Solanum aviculare var. aviculare


Solanum: Derivation uncertain - possibly from the Latin word sol, meaning "sun," referring to its status as a plant of the sun. Another possibility is that the root was solare, meaning "to soothe," or solamen, meaning "a comfort," which would refer to the soothing effects of the plant upon ingestion.
aviculare: small bird

Common Name(s)


Current Conservation Status

2018 - Threatened - Nationally Vulnerable

Conservation status of New Zealand indigenous vascular plants, 2012
The conservation status of all known New Zealand vascular plant taxa at the rank of species and below were reassessed in 2012 using the New Zealand Threat Classification System (NZTCS). This report includes a statistical summary and brief notes on changes since 2009 and replaces all previous NZTCS lists for vascular plants. Authors: Peter J. de Lange, Jeremy R. Rolfe, Paul D. Champion, Shannel P. Courtney, Peter B. Heenan, John W. Barkla, Ewen K. Cameron, David A. Norton and Rodney A. Hitchmough. File size: 792KB

Previous Conservation Status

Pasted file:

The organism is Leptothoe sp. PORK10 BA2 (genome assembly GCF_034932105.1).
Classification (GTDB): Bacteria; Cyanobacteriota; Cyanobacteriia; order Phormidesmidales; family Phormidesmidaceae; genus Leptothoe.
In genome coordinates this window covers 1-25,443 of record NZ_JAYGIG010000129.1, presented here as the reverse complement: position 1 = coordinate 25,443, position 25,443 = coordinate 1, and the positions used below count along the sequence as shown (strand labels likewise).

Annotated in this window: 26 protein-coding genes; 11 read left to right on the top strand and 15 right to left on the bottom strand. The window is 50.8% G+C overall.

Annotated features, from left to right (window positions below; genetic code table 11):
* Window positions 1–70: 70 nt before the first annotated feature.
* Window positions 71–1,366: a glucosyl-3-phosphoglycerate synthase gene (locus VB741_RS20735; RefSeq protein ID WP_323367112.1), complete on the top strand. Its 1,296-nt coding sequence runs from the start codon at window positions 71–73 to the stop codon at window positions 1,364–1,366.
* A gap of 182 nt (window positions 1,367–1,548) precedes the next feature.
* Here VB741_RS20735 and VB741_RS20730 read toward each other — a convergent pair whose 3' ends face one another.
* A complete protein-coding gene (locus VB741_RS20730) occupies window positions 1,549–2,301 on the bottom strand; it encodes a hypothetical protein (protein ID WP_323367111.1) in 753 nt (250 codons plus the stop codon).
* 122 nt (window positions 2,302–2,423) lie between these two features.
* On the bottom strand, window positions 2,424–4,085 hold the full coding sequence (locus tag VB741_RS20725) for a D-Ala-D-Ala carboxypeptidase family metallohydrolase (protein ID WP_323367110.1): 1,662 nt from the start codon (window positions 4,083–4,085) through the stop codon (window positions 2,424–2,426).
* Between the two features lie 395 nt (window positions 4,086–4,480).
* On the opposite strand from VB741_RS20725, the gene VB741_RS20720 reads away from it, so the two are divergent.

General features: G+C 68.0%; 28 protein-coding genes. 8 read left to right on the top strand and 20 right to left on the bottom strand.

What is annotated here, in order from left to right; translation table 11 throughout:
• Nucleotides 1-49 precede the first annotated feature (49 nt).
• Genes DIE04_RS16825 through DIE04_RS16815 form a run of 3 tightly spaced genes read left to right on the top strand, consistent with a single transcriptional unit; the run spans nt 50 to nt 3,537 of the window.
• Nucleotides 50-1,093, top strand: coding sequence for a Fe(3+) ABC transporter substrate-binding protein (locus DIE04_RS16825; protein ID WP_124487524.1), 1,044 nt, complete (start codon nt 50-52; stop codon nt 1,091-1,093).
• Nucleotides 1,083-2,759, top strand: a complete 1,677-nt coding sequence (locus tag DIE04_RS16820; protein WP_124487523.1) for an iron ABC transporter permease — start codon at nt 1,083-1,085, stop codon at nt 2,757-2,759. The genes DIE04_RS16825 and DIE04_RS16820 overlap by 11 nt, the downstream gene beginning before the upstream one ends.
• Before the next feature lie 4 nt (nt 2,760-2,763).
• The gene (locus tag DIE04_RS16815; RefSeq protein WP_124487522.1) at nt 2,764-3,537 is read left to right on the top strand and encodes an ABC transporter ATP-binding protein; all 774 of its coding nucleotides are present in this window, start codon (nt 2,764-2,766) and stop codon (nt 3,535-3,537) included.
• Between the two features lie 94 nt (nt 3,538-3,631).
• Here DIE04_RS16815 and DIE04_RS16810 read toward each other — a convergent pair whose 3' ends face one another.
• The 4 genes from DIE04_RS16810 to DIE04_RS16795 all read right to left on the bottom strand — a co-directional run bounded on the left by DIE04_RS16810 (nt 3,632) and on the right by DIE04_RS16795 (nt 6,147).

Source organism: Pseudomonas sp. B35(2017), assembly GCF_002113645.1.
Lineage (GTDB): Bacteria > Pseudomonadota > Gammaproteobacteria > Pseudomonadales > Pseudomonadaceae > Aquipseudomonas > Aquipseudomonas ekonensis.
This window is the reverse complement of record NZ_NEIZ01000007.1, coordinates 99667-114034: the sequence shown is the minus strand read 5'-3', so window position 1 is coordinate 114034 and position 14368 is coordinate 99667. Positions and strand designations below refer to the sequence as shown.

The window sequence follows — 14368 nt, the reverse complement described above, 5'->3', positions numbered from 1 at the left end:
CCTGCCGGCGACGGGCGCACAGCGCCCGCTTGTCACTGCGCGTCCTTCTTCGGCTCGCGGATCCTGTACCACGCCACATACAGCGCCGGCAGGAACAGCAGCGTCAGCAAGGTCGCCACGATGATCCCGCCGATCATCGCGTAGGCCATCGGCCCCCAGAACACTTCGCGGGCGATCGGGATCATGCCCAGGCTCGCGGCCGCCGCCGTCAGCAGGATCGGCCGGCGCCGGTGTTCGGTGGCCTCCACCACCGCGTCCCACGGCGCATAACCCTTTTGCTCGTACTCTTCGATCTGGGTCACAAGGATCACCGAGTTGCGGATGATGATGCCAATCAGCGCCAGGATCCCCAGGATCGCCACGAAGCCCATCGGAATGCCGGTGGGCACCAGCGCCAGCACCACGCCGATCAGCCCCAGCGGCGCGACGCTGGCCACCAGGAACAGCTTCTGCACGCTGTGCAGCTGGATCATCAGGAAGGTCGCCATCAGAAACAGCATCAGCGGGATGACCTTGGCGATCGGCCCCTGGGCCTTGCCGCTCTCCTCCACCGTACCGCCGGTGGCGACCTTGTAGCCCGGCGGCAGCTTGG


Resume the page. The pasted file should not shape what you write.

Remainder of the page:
2012 - At Risk - Declining
2009 - At Risk - Declining
2004 - Not Threatened


2012 - DP, Sp, TO
2009 - DP, Sp, TO


Solanum aviculare G.Forst. var. aviculare



Brief Description

Fleshy shrub to 3m tall bearing dark green thin narrow leaves that have 1-3 large sharp lobes and large white or pink flowers that have a projecting yellow centre. Leaves 4-40cm long by 1-1.5cm wide. Flowers to 40cm wide. Fruit yellow or orange, 15-25mm long. POISONOUS.

Flora Category

Vascular - Native

NVS Species Code


The National Vegetation Survey (NVS) Databank is a physical archive and electronic databank containing records of over 94,000 vegetation survey plots - including data from over 19,000 permanent plots. NVS maintains a standard set of species code abbreviations that correspond to standard scientific plant names from the Ngä Tipu o Aotearoa - New Zealand Plants database.

Structural Class

Dicotyledonous Trees & Shrubs


Solanum aviculare var. albiflorum Cheeseman, Solanum cheesemanii Herasim., Solanum aviculare f. aviculare nom. nud.


Indigenous. Kermadec, North, South and Chatham Islands. In the South Island south to about Banks Peninsula and Westland. Also present on Norfolk (Extinct), Lord Howe (Extinct) and eastern Australia and New Guinea. Naturalised in at least China and Russia, probably elsewhere.


Coastal to lowland (0-400 m a.s.l.). Usually in open shrubland, in and around sea bird nesting grounds, seal haul outs, or along forest margins. Sometimes an urban weed.